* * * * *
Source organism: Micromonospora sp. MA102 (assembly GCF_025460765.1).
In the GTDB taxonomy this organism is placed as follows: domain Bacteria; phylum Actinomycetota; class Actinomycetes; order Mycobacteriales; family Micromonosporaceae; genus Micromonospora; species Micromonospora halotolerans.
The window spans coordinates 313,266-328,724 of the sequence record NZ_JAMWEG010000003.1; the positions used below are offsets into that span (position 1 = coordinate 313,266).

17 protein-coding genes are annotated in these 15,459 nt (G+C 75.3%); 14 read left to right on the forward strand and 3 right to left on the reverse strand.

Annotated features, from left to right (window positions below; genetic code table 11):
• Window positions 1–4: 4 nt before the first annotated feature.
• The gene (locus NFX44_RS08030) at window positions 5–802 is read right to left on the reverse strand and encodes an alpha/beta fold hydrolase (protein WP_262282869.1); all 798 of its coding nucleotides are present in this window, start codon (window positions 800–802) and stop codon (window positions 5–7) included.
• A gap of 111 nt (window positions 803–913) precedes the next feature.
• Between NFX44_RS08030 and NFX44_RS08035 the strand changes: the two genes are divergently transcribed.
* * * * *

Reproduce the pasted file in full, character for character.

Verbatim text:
Source organism: Micromonospora sp. MA102 (assembly GCF_025460765.1).
In the GTDB taxonomy this organism is placed as follows: domain Bacteria; phylum Actinomycetota; class Actinomycetes; order Mycobacteriales; family Micromonosporaceae; genus Micromonospora; species Micromonospora halotolerans.
The window spans coordinates 313,266-328,724 of the sequence record NZ_JAMWEG010000003.1; the positions used below are offsets into that span (position 1 = coordinate 313,266).

17 protein-coding genes are annotated in these 15,459 nt (G+C 75.3%); 14 read left to right on the forward strand and 3 right to left on the reverse strand.

Annotated features, from left to right (window positions below; genetic code table 11):
• Window positions 1–4: 4 nt before the first annotated feature.
• The gene (locus NFX44_RS08030) at window positions 5–802 is read right to left on the reverse strand and encodes an alpha/beta fold hydrolase (protein WP_262282869.1); all 798 of its coding nucleotides are present in this window, start codon (window positions 800–802) and stop codon (window positions 5–7) included.
• A gap of 111 nt (window positions 803–913) precedes the next feature.
• Between NFX44_RS08030 and NFX44_RS08035 the strand changes: the two genes are divergently transcribed.